It’s easy to forget about the little programs and applications that sit idling in the backgrounds of our lives, dutifully performing the work that makes our day-to-day tech usage a little more pleasant.
This morning, while I was scrolling through my Facebook news feed on my iPhone, I tapped on a local news story and was met with this very intrusive ad…
No matter what I tapped, I couldn’t get back to the story. After finally getting back to the original post, I tried again to get to the actual story and got the same ad. I wrote a snarky comment about ad revenue at the expense of the user experience and gave up on trying to read it. This made me wish that I had the same ad blocker on my phone as I do for Mozilla Firefox (my preferred web browser) on my PC.
I installed the free Adblock Plus add-on several years ago and have thoroughly enjoyed mostly ad-free browsing since. My YouTube videos aren’t interrupted, pages load faster, and I have to worry much less about potential viruses as a result of the kind of malicious ads like the one pictured above.
Now, I will say that using an ad blocker is a little... morally ambiguous. One thing that anyone considering installing an ad blocker needs to keep in mind is that most websites are supported by ads and if you block them, the site generates no revenue from your visit. Webmasters aren’t exactly unaware that people use blockers though. Some sites have coding in them that can recognize if a visitor is employing an ad blocker and deny you entry until it is disabled. For instance, if you try to read an article on Forbes.com with an active blocker, the site will immediately put up a wall covering the page until you disable your ad blocker and refresh. Some argue that, to a degree, this is a privacy invasion but it’s perfectly legal and even understandable.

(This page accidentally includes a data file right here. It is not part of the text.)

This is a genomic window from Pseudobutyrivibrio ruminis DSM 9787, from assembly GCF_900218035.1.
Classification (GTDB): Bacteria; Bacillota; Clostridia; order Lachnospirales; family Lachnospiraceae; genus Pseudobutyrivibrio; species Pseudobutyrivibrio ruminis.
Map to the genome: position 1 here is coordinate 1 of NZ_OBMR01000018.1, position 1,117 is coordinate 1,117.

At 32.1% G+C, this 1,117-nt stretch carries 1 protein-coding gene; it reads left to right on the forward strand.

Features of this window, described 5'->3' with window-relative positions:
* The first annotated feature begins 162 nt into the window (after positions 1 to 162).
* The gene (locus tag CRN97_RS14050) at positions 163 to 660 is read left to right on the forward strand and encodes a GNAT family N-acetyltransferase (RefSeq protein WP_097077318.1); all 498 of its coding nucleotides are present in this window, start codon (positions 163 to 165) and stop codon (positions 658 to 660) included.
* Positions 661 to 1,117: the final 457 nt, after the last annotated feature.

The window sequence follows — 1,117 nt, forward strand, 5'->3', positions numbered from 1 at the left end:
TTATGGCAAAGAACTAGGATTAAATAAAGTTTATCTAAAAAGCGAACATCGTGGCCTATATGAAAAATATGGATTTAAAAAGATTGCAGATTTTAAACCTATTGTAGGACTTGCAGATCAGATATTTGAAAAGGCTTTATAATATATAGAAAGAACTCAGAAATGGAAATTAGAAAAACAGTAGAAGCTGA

How do I decide what ads to allow through, you ask? Well, it’s pretty simple: if it’s a site that I have visited before and have reason to trust, I will turn Adblock Plus off. If a site greets me with a wall demanding I disable ABP to gain access, I give that site one chance and if it overcrowds my screen or starts autoplaying ad videos, I close that tab and never return to that site.
Again, I use Adblock Plus and can tell you firsthand that it works well and I trust it. I haven’t used any other blockers so I can’t vouch for them but I have heard there are a few other good options. Adblock Plus is also available for mobile but I don’t use it because I have an iPhone and worry much less about viruses (also it’s $10 and I’m cheap).
As an aside, I did a little research on the type of intrusive ad I screenshotted (that’s a word, I looked it up) above and found out that the site an ad like that comes from isn’t necessarily to blame, but that’s a rabbithole for another day.
As always, thank you for reading my ramblings and let me know if there is anything in the weird wild web that you would like me to investigate. I can be reached at email@example.com